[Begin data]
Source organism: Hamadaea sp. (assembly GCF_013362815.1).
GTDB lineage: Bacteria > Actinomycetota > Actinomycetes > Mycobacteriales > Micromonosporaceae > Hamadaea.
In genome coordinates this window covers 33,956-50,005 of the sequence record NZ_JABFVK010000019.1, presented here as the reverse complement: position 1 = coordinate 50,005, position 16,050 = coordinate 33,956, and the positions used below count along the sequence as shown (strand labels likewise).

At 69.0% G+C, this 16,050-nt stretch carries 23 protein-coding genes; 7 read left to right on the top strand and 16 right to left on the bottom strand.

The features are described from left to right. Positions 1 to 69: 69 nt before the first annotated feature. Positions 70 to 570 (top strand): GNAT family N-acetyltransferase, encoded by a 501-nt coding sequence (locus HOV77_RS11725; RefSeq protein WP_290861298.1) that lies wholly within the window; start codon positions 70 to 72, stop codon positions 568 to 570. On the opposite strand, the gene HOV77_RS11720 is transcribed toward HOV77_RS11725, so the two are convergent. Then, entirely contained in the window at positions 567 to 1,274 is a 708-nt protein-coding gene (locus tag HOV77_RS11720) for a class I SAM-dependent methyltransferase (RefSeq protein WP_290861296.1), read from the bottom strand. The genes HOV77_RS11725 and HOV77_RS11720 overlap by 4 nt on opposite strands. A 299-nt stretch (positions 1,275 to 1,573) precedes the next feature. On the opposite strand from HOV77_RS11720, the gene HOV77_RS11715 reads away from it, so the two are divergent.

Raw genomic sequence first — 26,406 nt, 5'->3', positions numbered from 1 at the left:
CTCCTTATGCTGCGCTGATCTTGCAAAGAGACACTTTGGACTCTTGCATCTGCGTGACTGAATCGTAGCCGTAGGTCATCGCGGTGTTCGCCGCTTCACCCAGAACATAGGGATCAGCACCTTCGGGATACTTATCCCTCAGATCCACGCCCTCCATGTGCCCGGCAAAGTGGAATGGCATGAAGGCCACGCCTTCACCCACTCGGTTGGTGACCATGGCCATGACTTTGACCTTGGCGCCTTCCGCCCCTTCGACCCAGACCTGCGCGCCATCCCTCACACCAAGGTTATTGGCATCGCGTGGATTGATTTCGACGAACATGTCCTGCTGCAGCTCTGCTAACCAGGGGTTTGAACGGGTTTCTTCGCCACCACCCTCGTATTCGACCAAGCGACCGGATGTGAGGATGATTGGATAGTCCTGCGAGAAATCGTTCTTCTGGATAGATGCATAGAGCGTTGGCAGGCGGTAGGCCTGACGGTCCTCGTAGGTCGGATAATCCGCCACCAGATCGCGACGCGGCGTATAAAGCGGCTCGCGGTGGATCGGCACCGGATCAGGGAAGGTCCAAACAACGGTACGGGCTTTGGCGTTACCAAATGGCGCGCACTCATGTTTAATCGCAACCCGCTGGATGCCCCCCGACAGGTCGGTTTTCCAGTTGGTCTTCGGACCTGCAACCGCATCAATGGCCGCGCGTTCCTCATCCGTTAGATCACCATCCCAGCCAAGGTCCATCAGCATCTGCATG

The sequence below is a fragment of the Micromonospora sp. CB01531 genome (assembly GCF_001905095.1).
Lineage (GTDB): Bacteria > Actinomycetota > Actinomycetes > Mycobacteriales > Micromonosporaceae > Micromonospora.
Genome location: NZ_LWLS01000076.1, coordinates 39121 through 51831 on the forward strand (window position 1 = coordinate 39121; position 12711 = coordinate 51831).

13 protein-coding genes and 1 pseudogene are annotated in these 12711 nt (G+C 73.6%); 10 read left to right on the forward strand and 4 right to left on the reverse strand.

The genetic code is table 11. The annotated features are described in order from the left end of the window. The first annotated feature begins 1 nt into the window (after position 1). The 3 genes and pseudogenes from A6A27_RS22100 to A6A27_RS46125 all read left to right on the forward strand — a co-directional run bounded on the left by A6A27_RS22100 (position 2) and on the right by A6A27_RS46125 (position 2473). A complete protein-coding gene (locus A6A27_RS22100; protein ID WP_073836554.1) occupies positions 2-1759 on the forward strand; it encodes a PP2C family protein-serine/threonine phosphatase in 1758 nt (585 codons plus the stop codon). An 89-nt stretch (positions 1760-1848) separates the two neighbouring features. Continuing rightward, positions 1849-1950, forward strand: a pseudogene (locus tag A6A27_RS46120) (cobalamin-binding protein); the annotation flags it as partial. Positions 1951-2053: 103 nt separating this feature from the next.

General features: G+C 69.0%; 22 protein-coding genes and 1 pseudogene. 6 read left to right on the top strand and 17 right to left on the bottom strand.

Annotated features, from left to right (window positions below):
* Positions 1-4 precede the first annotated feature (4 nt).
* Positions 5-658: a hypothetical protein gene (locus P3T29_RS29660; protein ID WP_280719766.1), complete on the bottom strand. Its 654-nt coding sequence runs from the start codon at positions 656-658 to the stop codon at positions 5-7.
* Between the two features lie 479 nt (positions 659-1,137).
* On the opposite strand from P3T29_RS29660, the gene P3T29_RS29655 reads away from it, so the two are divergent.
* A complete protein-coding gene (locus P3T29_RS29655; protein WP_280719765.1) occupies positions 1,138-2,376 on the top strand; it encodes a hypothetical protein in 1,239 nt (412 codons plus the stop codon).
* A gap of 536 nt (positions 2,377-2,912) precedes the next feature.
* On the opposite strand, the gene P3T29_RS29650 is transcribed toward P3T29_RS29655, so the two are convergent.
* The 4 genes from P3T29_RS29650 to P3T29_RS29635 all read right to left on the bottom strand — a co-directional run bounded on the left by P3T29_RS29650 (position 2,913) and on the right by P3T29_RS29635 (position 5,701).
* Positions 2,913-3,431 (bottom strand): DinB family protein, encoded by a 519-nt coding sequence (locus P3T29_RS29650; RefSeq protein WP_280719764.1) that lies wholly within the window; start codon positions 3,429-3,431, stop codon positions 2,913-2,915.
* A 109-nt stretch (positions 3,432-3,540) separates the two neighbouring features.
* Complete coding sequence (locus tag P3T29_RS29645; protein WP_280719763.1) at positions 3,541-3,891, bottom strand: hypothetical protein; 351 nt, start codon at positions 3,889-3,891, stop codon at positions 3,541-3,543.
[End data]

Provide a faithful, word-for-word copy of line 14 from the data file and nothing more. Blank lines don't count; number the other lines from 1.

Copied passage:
Annotated features, from left to right (window positions below):